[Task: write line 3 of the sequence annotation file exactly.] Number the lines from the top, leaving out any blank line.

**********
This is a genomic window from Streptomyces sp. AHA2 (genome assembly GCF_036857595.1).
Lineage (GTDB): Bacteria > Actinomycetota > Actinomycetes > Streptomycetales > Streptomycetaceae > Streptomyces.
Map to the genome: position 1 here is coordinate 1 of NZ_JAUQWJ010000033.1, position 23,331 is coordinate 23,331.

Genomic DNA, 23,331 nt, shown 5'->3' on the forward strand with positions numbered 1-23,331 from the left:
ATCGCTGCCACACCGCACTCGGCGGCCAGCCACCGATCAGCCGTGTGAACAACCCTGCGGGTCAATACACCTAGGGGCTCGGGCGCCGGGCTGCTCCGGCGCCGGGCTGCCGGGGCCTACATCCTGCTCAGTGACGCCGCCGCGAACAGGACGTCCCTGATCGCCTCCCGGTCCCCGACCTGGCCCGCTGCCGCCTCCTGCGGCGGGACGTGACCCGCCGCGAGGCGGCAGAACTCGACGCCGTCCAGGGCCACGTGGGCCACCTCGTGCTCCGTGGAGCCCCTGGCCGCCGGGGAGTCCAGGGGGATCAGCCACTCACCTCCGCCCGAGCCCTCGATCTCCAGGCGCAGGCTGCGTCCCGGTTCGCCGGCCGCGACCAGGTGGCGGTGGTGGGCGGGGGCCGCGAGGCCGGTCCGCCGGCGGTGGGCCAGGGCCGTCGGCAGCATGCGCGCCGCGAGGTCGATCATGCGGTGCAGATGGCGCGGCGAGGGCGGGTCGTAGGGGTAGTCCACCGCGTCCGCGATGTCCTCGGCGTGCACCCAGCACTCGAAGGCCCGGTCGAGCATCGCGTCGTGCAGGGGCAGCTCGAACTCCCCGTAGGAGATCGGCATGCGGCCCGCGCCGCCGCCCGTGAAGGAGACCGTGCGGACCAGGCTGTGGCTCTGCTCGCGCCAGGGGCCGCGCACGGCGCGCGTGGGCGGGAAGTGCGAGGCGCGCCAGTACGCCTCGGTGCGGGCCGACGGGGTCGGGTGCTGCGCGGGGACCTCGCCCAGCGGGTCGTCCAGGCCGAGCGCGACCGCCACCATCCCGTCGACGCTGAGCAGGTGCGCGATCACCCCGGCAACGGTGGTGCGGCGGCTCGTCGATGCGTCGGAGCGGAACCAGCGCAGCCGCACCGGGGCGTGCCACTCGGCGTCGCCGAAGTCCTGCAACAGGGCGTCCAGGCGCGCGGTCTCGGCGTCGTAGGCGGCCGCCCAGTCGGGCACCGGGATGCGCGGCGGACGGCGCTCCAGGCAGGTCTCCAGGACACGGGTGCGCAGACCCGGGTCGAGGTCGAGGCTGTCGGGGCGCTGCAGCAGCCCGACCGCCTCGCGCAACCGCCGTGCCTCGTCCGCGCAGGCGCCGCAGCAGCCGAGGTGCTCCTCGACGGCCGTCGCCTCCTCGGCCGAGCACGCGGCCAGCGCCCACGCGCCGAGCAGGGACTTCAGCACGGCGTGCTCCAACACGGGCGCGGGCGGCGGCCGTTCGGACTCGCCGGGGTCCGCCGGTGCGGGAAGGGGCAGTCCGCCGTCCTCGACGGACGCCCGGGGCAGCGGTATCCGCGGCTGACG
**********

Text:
Map to the genome: position 1 here is coordinate 1 of NZ_JAUQWJ010000033.1, position 23,331 is coordinate 23,331.